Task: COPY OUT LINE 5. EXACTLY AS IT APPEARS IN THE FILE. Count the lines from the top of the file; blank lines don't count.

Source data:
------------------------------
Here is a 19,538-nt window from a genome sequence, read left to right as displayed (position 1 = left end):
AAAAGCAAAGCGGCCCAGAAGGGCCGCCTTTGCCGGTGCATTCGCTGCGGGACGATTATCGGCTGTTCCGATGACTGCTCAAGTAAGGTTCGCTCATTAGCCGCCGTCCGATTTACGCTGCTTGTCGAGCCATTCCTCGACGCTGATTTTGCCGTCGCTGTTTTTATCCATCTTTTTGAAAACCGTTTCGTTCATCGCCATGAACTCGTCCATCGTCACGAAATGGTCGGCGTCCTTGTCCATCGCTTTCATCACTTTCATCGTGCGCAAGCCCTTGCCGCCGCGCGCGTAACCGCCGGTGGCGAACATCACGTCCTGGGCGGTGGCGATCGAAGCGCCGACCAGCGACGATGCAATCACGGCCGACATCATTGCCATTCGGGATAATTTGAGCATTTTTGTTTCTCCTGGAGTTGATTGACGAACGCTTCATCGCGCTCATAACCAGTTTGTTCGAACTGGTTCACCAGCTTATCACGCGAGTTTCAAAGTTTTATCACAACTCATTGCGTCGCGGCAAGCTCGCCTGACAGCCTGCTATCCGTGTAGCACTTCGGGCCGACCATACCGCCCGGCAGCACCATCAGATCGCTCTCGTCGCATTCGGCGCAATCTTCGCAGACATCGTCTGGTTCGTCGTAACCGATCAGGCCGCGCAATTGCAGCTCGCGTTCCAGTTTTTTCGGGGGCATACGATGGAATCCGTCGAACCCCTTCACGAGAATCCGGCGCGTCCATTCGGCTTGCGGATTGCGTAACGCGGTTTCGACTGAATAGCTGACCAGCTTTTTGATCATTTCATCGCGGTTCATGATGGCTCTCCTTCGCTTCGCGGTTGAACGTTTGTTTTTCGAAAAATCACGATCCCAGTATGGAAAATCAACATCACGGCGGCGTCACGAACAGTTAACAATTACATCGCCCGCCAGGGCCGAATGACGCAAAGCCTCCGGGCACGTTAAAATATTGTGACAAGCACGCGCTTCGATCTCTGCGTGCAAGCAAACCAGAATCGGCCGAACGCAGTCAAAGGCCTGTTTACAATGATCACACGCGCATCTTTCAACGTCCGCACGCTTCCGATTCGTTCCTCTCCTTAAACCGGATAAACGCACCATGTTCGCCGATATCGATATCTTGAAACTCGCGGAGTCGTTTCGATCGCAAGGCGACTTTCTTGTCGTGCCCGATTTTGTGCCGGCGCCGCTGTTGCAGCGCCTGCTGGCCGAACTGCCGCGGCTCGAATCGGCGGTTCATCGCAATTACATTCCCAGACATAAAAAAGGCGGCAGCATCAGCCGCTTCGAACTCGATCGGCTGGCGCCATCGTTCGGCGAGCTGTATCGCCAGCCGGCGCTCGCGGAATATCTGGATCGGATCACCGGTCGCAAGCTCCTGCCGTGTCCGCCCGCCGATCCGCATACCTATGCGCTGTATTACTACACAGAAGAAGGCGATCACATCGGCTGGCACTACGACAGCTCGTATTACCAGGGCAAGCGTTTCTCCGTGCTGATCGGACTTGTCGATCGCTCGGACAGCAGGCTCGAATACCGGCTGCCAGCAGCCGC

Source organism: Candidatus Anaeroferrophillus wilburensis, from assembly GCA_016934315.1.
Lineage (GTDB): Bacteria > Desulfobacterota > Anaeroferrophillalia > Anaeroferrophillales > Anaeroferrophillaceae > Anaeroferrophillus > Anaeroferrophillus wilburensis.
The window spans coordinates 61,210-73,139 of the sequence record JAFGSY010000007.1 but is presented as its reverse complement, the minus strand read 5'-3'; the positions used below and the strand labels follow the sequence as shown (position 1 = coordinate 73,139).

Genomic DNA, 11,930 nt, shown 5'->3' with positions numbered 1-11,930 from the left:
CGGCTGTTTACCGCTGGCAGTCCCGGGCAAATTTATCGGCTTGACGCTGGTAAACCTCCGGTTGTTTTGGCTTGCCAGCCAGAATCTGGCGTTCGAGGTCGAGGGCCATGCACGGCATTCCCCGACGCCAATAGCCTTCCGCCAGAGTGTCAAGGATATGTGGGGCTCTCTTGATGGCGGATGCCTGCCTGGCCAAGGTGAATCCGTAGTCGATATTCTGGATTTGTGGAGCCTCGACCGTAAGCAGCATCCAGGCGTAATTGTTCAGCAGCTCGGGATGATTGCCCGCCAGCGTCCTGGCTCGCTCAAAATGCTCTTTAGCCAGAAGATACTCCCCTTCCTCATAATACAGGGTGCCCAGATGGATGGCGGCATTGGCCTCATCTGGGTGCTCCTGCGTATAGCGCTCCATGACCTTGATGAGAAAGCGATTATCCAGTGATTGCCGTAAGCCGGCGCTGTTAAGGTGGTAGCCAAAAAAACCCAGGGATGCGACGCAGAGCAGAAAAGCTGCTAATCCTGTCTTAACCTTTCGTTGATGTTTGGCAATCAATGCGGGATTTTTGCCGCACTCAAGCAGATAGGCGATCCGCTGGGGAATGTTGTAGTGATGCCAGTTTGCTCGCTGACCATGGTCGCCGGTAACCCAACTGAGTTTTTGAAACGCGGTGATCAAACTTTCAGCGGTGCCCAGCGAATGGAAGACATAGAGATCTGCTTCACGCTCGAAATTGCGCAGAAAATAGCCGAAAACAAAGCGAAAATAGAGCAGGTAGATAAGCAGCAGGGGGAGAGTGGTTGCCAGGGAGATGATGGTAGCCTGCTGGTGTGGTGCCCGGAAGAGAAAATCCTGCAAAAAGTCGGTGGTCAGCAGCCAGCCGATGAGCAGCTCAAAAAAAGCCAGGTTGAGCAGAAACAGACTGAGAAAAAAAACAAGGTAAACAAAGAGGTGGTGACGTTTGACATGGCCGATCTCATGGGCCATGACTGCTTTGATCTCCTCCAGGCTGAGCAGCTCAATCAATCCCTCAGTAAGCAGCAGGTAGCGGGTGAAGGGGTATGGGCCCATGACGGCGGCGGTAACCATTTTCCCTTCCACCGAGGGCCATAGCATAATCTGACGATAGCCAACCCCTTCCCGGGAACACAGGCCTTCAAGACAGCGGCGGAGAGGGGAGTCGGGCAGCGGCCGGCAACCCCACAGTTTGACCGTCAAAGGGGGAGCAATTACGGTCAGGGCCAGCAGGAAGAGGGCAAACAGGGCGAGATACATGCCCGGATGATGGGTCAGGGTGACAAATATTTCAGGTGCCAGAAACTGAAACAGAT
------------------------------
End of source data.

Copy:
The window spans coordinates 61,210-73,139 of the sequence record JAFGSY010000007.1 but is presented as its reverse complement, the minus strand read 5'-3'; the positions used below and the strand labels follow the sequence as shown (position 1 = coordinate 73,139).